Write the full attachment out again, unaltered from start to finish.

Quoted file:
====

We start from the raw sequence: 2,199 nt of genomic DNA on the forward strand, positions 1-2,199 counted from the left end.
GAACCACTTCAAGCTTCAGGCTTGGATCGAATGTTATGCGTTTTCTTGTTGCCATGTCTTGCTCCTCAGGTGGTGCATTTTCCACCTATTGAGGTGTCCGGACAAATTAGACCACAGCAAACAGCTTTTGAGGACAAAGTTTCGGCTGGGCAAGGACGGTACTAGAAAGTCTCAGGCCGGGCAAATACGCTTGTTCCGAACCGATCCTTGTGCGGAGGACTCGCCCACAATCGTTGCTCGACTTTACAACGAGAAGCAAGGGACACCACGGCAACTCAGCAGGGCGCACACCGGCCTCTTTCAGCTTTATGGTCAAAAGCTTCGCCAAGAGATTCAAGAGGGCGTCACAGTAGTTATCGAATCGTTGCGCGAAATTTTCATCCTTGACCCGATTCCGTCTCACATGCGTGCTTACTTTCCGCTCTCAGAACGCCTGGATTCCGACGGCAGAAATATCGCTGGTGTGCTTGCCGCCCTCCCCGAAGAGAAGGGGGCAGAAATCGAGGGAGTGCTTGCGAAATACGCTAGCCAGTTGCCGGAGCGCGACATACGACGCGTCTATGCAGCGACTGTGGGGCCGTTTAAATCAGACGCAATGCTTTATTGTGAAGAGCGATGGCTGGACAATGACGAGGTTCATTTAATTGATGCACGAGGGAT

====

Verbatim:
We start from the raw sequence: 2,199 nt of genomic DNA on the forward strand, positions 1-2,199 counted from the left end.
GAACCACTTCAAGCTTCAGGCTTGGATCGAATGTTATGCGTTTTCTTGTTGCCATGTCTTGCTCCTCAGGTGGTGCATTTTCCACCTATTGAGGTGTCCGGACAAATTAGACCACAGCAAACAGCTTTTGAGGACAAAGTTTCGGCTGGGCAAGGACGGTACTAGAAAGTCTCAGGCCGGGCAAATACGCTTGTTCCGAACCGATCCTTGTGCGGAGGACTCGCCCACAATCGTTGCTCGACTTTACAACGAGAAGCAAGGGACACCACGGCAACTCAGCAGGGCGCACACCGGCCTCTTTCAGCTTTATGGTCAAAAGCTTCGCCAAGAGATTCAAGAGGGCGTCACAGTAGTTATCGAATCGTTGCGCGAAATTTTCATCCTTGACCCGATTCCGTCTCACATGCGTGCTTACTTTCCGCTCTCAGAACGCCTGGATTCCGACGGCAGAAATATCGCTGGTGTGCTTGCCGCCCTCCCCGAAGAGAAGGGGGCAGAAATCGAGGGAGTGCTTGCGAAATACGCTAGCCAGTTGCCGGAGCGCGACATACGACGCGTCTATGCAGCGACTGTGGGGCCGTTTAAATCAGACGCAATGCTTTATTGTGAAGAGCGATGGCTGGACAATGACGAGGTTCATTTAATTGATGCACGAGGGAT